Participants of this study included a stratified, voluntary sample of athletic directors and facility directors from NCAA Division 1 athletic programs (N=344). Approximately 91 participants successfully completed the survey for a response rate of 26%. The survey instrument addressed two separate categories: 1) continuity of operations preparedness (26-items); and 2) general demographic information (geographic location, conference membership, student enrollment, presidential disaster experience, athletic budget, and type of institution). Continuity of operations preparedness questions were derived from the FEMA CPMC standards. Question items were assessed using a 5-point Likert scale and categories were defined as:1 = no progress (no progress has been made toward achieving the identified continuity requirement); 2 = limited progress (preliminary efforts have been initiated such as plans to develop this aspect of the capability); 3 = moderate progress (significant efforts are underway but important gaps remain); 4 = substantial progress (efforts in this area are established and mature, with few non-significant gaps); and 5 = objective achieved (requirement is fully achieved with regard to this capability) (FEMA Continuity Evaluation Tool, 2009). The total score from the 26-items was used to measure the institution’s level of preparedness.
      Continuity of operations preparedness of NCAA division I schools overall fell below 4.0 on a 5.0 scale, indicating that significant efforts are underway but important gaps remain. Furthermore, some athletic conferences reported scores below 3.0, indicating very limited progress. There were no statistically significant differences based on geographic location, conference membership, student enrollment, presidential disaster experience, and type of institution. These findings oppose the geographic proximity, temporal proximity, size of organization, and ownership of organization (private vs. public) as influential factors for COOP proposed by Dunaway (2010) and Woodman (2007). Athletic departments should be concerned with the perceived lack of COOP preparedness. Specifically, there is a need for improvement in training and exercises which support the previous studies of Beckman (2006) and Baker, et al. (2007). NCAA stakeholders need to address gaps and aid policy makers in the implementation of standard COOP measures. In conclusion, athletic departments should review and adhere to FEMA’s guidelines and standard procedures for COOP preparedness.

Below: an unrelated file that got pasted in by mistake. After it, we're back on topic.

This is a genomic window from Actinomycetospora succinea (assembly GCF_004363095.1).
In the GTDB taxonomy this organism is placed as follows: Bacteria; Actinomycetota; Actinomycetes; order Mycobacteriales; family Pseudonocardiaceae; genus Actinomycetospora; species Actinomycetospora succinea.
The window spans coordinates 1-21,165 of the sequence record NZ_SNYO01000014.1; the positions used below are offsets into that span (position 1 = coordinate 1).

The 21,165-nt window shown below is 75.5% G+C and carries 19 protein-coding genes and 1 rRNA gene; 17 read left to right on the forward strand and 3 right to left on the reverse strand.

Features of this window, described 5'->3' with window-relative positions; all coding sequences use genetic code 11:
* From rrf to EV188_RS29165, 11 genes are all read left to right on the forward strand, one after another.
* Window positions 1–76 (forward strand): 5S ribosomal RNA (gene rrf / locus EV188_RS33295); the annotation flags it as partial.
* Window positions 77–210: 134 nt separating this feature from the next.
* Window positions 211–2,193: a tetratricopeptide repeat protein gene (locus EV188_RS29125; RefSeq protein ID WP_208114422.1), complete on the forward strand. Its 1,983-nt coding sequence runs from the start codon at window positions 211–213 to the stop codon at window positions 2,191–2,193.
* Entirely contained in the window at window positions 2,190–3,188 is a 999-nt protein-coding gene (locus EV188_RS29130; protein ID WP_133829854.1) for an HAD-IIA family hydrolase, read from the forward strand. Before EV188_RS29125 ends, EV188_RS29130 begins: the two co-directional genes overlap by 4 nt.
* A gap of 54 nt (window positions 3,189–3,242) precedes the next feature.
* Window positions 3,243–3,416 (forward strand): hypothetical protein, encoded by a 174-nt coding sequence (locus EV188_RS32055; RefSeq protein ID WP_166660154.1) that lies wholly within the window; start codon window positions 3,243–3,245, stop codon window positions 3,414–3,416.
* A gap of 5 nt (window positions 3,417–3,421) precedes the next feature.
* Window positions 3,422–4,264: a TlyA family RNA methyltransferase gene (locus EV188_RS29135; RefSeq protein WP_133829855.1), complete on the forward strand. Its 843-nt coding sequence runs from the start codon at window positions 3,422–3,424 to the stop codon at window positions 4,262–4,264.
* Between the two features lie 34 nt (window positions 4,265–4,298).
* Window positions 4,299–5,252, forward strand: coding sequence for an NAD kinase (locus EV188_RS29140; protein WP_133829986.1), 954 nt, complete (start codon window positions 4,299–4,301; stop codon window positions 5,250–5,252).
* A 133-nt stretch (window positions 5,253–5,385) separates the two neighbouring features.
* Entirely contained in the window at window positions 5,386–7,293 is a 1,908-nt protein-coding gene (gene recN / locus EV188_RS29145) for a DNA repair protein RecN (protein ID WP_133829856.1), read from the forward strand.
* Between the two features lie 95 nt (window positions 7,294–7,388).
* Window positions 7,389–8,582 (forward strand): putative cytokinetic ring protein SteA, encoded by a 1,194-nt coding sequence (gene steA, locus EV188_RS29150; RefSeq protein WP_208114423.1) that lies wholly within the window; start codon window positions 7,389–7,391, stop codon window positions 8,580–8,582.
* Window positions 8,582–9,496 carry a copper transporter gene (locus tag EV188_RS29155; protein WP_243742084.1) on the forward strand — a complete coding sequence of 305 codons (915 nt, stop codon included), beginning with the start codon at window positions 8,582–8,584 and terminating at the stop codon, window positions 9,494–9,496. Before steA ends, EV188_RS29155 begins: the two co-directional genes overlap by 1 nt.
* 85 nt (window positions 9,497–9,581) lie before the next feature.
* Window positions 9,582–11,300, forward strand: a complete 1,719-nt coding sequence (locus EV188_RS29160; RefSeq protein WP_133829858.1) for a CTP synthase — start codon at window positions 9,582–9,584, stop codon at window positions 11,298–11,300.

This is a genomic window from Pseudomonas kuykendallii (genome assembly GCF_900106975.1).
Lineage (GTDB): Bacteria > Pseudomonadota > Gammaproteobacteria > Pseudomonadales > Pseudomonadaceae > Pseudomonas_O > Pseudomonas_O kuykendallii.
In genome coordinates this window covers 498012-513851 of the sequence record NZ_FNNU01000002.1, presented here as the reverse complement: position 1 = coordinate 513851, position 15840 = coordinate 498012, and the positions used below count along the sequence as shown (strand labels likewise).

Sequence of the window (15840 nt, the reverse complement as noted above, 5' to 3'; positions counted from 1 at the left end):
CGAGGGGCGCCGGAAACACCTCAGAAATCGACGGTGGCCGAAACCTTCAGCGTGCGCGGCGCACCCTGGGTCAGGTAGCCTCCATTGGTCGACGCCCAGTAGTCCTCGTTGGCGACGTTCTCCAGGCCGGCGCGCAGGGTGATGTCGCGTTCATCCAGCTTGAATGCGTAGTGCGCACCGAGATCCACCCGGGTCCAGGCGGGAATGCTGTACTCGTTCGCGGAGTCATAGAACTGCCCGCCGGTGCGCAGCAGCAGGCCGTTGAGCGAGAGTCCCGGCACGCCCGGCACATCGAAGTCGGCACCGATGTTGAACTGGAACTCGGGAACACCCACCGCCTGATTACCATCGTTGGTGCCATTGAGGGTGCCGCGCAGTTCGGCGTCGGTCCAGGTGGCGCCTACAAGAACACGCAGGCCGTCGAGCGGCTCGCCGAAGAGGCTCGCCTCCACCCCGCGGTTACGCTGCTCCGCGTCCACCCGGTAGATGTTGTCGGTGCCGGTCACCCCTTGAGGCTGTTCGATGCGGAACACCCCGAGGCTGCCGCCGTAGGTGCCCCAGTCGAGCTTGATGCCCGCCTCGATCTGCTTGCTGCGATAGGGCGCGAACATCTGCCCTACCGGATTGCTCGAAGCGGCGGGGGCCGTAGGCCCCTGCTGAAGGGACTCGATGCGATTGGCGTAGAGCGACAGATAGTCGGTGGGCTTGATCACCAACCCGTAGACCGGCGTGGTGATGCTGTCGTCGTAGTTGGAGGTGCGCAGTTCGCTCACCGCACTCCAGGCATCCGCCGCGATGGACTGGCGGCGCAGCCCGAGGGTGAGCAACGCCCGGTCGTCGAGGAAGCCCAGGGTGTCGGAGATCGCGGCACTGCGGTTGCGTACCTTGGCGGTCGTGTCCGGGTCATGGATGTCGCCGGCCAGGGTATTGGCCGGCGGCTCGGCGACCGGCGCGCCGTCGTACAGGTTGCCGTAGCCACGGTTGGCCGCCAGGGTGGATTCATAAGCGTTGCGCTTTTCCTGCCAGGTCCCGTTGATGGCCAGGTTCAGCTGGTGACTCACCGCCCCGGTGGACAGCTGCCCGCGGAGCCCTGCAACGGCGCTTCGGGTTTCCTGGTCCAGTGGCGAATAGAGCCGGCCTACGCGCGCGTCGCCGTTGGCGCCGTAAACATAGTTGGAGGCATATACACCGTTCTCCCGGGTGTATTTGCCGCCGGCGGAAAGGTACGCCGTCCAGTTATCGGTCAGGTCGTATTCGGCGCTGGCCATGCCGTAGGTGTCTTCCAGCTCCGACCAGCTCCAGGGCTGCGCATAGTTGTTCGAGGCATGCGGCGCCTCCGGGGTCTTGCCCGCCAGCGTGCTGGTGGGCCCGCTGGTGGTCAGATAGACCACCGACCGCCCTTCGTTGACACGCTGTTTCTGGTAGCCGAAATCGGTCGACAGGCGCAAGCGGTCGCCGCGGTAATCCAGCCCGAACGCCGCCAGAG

The purpose of this study was to document the perceived levels of knowledge and skills of the persons responsible for sport event security management in intercollegiate athletics. The study targeted individuals responsible for event security duties, such as event management and facility operations athletic directors at Division I-A football schools (N=81). The study addressed the perceptions of their abilities, experiences, training, and education. Sixty-two percent of all respondents reported having no formal training, education, or certifications in event security management. Gaps or areas of concern in security management capabilities of athletic department staff were identified and will aid in the future development of education, training, and certification programs.

Knowing that exercises are a valuable tool for sporting venues in their training repertoire, the first purpose of this study was to implement a tabletop exercise at a Division I-A collegiate institution to evaluate the current emergency response plan. The second purpose of the study was to highlight deficiencies, areas of concern, and ideas for improvement in the current emergency response plan and to make recommendations for policy and procedure changes as well as identify the party responsible for any such changes. The researcher found that participants in the tabletop exercise rated themselves as having a significantly higher level of awareness and perception regarding emergency response at the institution's home football games in the post-test than in the pre-test. Additional results from the tabletop exercise included the identification of areas of concern, primarily communication, and recommendations for improvement, such as naming the person responsible for making changes to emergency plans.

The purpose of this study was to establish standards for effective security management of university sport venues. The researcher developed standards through a series of interviews and a Delphi study. Importance ratings for standards were also assessed. Purposeful sampling was used to select participants for both the interviews and Delphi panel. Four sport security personnel participated in the interview process and an initial set of standards were developed and used for the Delphi study. The 28 member Delphi panel included the athletic facility manager, campus police chief, local sheriff, and local emergency management director responsible for game day security operations at seven state-supported universities in Mississippi. A total 134 standards in eleven categories were determined by the researcher. These included: Perimeter Control, Access Control, Credentialing, Physical Protection Systems, Risk Management, Emergency Management, Recovery Procedures, Communications, Security Personnel, Training, Modeling, and Simulation, and WMD � Toxic Materials Protection.